One of the most interesting parts of living in a town that becomes overblown with tourism is how your everyday gets peppered with people that seem out of place. Then, day by day, there are other changes, often to do with out of town money moving in. People that are a bit more styled. Local dives that become crowded. Places to eat that seem twice the price of everywhere else. High end cars on the road. The lack of parking.
I am probably repeating myself, as I would in a normal, hand written journal.
I love the new changes to the museum, the added permanent pieces of art, the new wing of the museum itself. The plans for HOMO the hotel- which aspires to be the highest standard of green-sustainability in building while looking cool at the same time.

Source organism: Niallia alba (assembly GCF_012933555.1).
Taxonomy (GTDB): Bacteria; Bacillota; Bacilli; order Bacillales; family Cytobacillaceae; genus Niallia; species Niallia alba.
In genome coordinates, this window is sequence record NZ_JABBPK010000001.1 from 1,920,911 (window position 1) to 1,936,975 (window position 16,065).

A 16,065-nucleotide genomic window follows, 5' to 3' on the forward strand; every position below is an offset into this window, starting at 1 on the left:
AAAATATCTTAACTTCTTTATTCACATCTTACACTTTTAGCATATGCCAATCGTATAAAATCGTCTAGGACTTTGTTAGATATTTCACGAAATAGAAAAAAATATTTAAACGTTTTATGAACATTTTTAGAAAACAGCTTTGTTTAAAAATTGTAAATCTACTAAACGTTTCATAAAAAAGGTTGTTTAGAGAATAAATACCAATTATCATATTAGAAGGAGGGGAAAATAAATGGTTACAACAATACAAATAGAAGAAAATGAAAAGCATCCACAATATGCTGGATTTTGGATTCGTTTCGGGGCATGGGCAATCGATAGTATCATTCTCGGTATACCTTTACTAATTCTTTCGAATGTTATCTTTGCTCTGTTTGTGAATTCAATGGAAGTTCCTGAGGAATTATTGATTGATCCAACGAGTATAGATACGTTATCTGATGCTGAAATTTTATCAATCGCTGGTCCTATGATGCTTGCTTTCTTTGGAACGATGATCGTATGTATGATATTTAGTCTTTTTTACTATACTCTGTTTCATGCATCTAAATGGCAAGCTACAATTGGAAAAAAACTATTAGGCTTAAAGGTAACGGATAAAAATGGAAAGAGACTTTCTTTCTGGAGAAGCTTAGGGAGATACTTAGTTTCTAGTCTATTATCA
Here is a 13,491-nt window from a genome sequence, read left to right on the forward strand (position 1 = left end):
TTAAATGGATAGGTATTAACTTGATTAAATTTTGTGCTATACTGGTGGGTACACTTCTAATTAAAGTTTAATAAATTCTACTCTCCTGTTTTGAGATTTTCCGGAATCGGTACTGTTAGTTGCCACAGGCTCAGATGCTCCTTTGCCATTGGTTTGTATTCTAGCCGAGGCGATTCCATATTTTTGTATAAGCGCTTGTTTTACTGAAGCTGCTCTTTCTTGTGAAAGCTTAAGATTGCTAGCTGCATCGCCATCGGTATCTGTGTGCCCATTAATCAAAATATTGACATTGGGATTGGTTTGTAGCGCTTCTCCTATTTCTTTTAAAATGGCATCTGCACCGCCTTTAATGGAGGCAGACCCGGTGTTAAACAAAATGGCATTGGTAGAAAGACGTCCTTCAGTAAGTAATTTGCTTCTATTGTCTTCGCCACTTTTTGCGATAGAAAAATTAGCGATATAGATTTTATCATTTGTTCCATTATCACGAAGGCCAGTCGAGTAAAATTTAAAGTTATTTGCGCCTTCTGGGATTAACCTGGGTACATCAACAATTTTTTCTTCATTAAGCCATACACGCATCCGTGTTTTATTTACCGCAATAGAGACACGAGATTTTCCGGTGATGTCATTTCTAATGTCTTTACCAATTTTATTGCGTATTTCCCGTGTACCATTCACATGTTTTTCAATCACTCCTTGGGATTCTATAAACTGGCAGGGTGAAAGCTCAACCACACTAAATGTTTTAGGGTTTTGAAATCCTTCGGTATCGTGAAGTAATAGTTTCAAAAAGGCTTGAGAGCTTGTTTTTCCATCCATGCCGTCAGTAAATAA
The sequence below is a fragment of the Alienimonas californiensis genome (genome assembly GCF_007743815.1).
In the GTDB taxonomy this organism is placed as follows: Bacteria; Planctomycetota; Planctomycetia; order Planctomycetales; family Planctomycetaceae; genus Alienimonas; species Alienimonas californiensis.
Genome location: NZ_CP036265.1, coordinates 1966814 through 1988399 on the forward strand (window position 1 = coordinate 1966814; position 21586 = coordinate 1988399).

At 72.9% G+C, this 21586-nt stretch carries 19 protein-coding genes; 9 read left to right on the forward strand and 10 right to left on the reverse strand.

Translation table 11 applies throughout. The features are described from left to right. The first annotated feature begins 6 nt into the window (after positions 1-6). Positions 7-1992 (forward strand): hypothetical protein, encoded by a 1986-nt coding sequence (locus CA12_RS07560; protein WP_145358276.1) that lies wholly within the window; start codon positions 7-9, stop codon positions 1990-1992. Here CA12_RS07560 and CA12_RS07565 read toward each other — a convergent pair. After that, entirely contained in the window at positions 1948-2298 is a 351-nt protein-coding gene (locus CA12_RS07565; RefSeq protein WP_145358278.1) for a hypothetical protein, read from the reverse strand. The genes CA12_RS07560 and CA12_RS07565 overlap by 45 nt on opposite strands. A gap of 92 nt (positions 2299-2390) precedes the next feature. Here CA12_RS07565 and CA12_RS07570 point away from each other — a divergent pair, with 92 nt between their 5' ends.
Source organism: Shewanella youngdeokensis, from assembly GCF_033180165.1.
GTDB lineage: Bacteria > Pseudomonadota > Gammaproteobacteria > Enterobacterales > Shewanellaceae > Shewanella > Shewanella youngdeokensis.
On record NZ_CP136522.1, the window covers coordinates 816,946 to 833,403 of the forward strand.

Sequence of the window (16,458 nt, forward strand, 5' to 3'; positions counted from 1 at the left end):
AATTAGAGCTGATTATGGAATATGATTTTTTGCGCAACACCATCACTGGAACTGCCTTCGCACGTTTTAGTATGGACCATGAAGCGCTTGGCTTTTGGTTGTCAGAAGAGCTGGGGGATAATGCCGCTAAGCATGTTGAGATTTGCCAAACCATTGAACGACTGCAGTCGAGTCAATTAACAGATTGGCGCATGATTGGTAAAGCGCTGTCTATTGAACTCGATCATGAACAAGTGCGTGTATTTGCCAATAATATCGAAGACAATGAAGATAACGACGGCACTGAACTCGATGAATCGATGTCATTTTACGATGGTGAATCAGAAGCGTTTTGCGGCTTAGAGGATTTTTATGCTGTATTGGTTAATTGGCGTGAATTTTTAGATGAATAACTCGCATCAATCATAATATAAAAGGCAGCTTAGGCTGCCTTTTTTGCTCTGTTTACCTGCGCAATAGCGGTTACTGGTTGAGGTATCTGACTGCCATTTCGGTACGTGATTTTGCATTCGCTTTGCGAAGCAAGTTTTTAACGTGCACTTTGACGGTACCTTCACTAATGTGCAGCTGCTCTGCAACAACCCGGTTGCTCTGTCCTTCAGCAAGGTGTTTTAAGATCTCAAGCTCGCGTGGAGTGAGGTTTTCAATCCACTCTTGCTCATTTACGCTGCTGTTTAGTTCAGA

I love that the catalyst for all the change is a single person, even though of course, there is a huge team that enacts the vision. He is spotted at the events- talked about in grocery line queues.
I love that I get to look into buildings that I have stood outside of and wished I could break into. I have never been here when there has been an open city day. All the architecture, and the stories behind them are interesting to me.
We stayed on the island for more months together than we have done since we got our own place in Sweden five- six years ago. I have now lived in Tasmania longer than I have lived in any other place. I am not sure if I can truly say that because of how often we are away, but then again...I was also away on tour often during my time in Seattle...Los Angeles might qualify as the place I spent the most consecutive amount of days.
Tasmania feels much larger than it did nine years ago, when all I had was Roller Derby practice and drama. But part of that might have been how little I fit in to that group. Had I fit in, I might not have been so willing to switch to Sweden and I believe I am a better person for my experiences there.